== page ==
Prisoners Play Pickleball

By Matthew Schwartz

May 28, 2024


(Roger BelAir)


At this place, at this time, you’re as likely to hear, “Zero, zero, two” as you are “25 to life.”  

The place is Rikers Island, the notoriously violent prison in New York City. The inmates have gathered to learn how to play pickleball. In this unusual setting is an unusual instructor.

Roger BelAir conducts pickleball clinics inside correctional institutions around the country. He’s taught pickleball to 4000 inmates inside 20 prisons and jails from California’s San Quentin to Florida’s Sumter County Jail. BelAir pays his expenses, air fare, hotel, everything. He  donates paddles and nets to the facilities. After he leaves, the equipment, and a new activity for inmates, remain. He’s received glowing thank you letters from corrections officials saying that because the inmates enjoyed playing so much, the facility will be making pickleball a regular part of the inmates schedule.

BelAir has done well for himself financially. He’s a 77-year-old former banker and investment advisor. He and his wife split their time between homes in Edmonds, WA, near the birthplace of pickleball (he knew one of the game’s founders, Barney McCallum), and near Palm Springs, CA. “We leave Washington before rainy season,” he says over the phone with a laugh.

He’s been profiled in a Money magazine cover story, written successful books on finance and is often a keynote speaker at business conventions.

“In the 70’s and ‘80’s I was a Vice President at Seattle First National Bank, the largest bank in the Pacific Northwest. However, I was also an entrepreneur. With another banker I started a small investment company. We were at the right place at the right time, and very fortunate,” BelAir says. 

But teaching pickleball to prisoners, he says, is the most satisfying thing he’s ever done.

(Roger BelAir teaches prisoners how to play pickleball)


BelAir started playing pickleball in 2010 and says he’s a 4.0. He loves everything about the sport. His idea for conducting clinics behind bars came to him in 2017. He and his wife were watching a 60 Minutes report on crime that showed prison inmates standing in a courtyard, doing nothing. He then envisioned pickleball as a means of teaching life skills to inmates. Since 95 percent of all federal and state prisoners are eventually released, BelAir thought perhaps pickleball could help make them better people. Additionally, he could combine two of his passions: pickleball and public speaking.

He says correctional facility officials were initially resistant to his idea-until they learned it wouldn’t cost them a cent.

BelAir’s clinics have been extraordinarily successful. At the Cook County Jail in Chicago, he introduced pickleball to men charged with murder. He says gang members who wouldn’t talk to each other were playing pickleball together, and soon were getting along.

“You have prisoners who are enemies, and all of a sudden, they are playing as a team and laughing together,” BelAir said in an article for the Carvana PPA Pickleball Tour website.  “You have groups of people who won’t talk to each other, but then voluntarily get involved playing pickleball on the same court. Guys in different gangs giving each other a high five. There’s something positive that comes out of each hitting session. I had no idea that something like pickleball could be so powerful until I saw the dividends for myself.”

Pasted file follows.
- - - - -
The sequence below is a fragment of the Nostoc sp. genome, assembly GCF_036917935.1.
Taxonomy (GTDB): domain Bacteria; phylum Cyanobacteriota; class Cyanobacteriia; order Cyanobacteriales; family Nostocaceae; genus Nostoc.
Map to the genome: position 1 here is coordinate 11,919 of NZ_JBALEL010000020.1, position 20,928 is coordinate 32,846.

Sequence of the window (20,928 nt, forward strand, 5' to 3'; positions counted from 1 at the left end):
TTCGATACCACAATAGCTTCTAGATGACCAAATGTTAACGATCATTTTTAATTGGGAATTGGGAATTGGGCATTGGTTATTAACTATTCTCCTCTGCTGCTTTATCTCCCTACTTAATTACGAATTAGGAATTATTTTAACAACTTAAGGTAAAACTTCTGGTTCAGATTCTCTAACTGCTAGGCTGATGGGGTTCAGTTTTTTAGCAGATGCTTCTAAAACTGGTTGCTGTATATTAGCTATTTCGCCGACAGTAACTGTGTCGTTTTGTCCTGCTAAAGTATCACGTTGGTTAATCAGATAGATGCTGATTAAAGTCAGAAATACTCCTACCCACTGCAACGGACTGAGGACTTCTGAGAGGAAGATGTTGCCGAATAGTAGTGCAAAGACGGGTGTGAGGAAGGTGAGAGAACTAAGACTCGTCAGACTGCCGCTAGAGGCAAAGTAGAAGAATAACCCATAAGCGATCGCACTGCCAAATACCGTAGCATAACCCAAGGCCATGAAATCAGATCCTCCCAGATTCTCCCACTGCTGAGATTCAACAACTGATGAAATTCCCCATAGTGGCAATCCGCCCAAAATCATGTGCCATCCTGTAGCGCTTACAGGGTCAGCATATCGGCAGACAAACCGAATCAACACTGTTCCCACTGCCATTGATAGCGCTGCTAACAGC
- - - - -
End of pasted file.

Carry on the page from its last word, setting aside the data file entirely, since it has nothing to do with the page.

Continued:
BelAir says some inmates aren’t excited before trying pickleball. “Some can be hesitant, until they get onto the court. Within 15 minutes of playing, they act like third graders out on the playground. They’re all bangers, as you would expect from aggressive 25-year-old guys.”
BelAir is aware of the critics, those who don’t think inmates deserve to enjoy themselves this way. “There are people who come from the perspective that there shouldn’t be fun or games in prison and say that they are there to be punished,” BelAir said. “I understand both sides, but even if you don’t want them to have joy, the guards use force 15-20 times per day at Rikers. If you could cut that in half, isn’t that better for everyone?” 

BelAir is a showman and incorporates humor in his instruction. “Sometimes there is as much laughter as a comedy club,” he said. “After every game we have a group hug. After the shock value, I demonstrate the tapping of paddles and say in pickleball it’s called a ‘GH.’ And inmates comply by saying ‘GH’ after each game.”

 BelAir wants the clinics in correctional facilities to continue after he can no longer lead them.  

“Over the past couple years players have reached out to me and basically said, ‘I want to do what you do, but I have no idea where to start. Will you help me? Will you be my mentor?’Of course, I say yes. The program has continued to grow and now I mentor several dozen. Much of my time is spent in this area,” he says.

BelAir says a Netflix documentary about his work is in the works. Roger BelAir is another example of pickleball’s tendency to bring out the best in people. Even people who have done some of the worst things imaginable.